“This is why I enlisted:” Wisconsin National Guard unit heading overseas

Wisconsin National Guard 248th Aviation Support Battalion send-off ceremony

WEST BEND — More than two dozen members of the Wisconsin National Guard will be joining the United States Army in the Middle East. That mission starts Sunday, October 1st — but first, soldiers along with their families attended a send-off ceremony in West Bend.

During an afternoon of photos, hugs and some tears, hundreds of family members and friends gathered to say goodbye and good luck to the 248th Aviation Support Battalion.

Wisconsin National Guard 248th Aviation Support Battalion send-off ceremony

Jordan Stremke

“I’m nervous but at the same time, this is why I enlisted,” said Jordan Stremke.

Private Class Jordan Stremke, will be embarking on his first deployment. The 25-year-old joined the Wisconsin National Guard one year ago in honor of his baby sister.

“Without her, I wouldn’t have enlisted. I wanted to be something more for her,” said Stremke.

Now, it’s his family once again that will help Stremke get through his time overseas.

“We support him 100 percent. As hard as it is as parents, we’re very proud of him,” said Stremke’s mother.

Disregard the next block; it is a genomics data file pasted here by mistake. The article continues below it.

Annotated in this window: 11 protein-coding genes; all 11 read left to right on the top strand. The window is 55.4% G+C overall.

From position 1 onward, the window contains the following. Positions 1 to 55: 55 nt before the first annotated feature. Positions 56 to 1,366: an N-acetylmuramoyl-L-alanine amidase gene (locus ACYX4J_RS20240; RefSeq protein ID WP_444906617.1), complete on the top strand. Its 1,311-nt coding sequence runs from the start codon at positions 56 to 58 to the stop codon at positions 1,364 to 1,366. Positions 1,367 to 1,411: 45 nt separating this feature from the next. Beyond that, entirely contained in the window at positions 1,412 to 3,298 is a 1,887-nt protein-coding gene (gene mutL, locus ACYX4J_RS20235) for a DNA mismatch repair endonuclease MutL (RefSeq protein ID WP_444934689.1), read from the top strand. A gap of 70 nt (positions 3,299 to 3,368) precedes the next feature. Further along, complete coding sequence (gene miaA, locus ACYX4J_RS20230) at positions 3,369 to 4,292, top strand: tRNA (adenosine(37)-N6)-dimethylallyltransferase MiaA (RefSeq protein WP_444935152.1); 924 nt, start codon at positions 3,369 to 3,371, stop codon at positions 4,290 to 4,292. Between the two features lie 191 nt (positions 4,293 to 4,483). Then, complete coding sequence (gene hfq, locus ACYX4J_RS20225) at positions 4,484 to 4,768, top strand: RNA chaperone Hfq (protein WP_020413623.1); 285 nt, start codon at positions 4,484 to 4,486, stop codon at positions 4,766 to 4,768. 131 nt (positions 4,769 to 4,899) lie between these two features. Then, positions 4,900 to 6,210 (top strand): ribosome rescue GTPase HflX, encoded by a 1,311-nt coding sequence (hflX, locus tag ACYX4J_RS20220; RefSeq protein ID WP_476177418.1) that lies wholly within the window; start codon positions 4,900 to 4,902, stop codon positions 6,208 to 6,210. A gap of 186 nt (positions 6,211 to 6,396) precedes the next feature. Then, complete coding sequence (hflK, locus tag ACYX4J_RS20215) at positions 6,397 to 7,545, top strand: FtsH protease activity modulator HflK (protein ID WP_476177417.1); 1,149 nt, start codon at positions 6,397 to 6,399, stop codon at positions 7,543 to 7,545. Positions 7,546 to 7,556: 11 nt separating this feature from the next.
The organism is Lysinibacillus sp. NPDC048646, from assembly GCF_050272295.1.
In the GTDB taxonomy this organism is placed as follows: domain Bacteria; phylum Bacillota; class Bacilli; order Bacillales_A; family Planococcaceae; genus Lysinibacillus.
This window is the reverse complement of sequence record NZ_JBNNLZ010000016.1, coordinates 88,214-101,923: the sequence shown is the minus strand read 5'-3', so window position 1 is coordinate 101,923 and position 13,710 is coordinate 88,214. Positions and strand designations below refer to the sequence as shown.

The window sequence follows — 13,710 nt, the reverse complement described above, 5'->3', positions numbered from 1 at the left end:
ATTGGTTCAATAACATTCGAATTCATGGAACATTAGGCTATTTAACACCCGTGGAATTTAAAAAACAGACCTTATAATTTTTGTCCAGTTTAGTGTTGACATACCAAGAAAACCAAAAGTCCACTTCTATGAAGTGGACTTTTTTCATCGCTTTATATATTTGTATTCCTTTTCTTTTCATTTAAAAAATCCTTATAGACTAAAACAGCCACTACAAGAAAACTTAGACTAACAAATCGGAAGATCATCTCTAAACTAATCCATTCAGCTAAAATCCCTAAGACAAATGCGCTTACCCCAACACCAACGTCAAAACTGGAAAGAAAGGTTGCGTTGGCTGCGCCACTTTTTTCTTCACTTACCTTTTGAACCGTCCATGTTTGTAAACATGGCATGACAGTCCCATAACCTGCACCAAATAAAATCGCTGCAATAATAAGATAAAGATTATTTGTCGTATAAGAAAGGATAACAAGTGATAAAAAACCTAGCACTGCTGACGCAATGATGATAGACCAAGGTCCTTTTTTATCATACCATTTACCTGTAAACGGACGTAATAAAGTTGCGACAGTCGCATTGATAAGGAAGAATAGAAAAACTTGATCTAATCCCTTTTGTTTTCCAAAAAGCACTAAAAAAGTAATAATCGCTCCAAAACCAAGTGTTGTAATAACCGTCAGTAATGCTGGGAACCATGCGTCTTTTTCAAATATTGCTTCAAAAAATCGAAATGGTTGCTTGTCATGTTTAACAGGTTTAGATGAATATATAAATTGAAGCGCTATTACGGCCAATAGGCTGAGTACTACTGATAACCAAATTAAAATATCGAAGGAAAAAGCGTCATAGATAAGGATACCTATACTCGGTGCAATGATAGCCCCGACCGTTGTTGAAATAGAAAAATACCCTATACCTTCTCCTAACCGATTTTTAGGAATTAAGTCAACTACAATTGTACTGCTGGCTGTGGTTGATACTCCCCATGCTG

During  Saturday’s send off ceremony in West Bend, Governor Scott Walker thanking the 26 men and women for stepping up to serve.

Wisconsin National Guard 248th Aviation Support Battalion send-off ceremony

“We live in the home of the free because of the brave,” Gov. Walker said.

The unit will spend approximately nine months in Iraq and Kuwait, performing maintenance on aircrafts for the U.S. Army.

Wisconsin National Guard 248th Aviation Support Battalion send-off ceremony

Wisconsin National Guard 248th Aviation Support Battalion send-off ceremony

“We do everything from pull engines to fix transmissions to work in airframes. We do avionics, we patch bullet holes,” said Captain Jared LeFaivre.

While the troops won’t be in combat, they will have to battle extreme heat. Just ask Sergeant Mike Morgan. He’s serving his fifth and final mission with the National Guard.

“My last deployment for sure,” said Morgan.

Sergeant Mike Morgan

As the most veteran among the group, Morgan reminds his fellow soldiers the sacrifice is always worth it with support like this.

“If you need to talk to anybody at any time, communication with home can happen at any time,” said Morgan.

The unit leaves Sunday for Fort Hood for 60 days of training. There, they’ll meet up with fellow soldiers from across the country who are joining in the same mission before going to the Middle East together.

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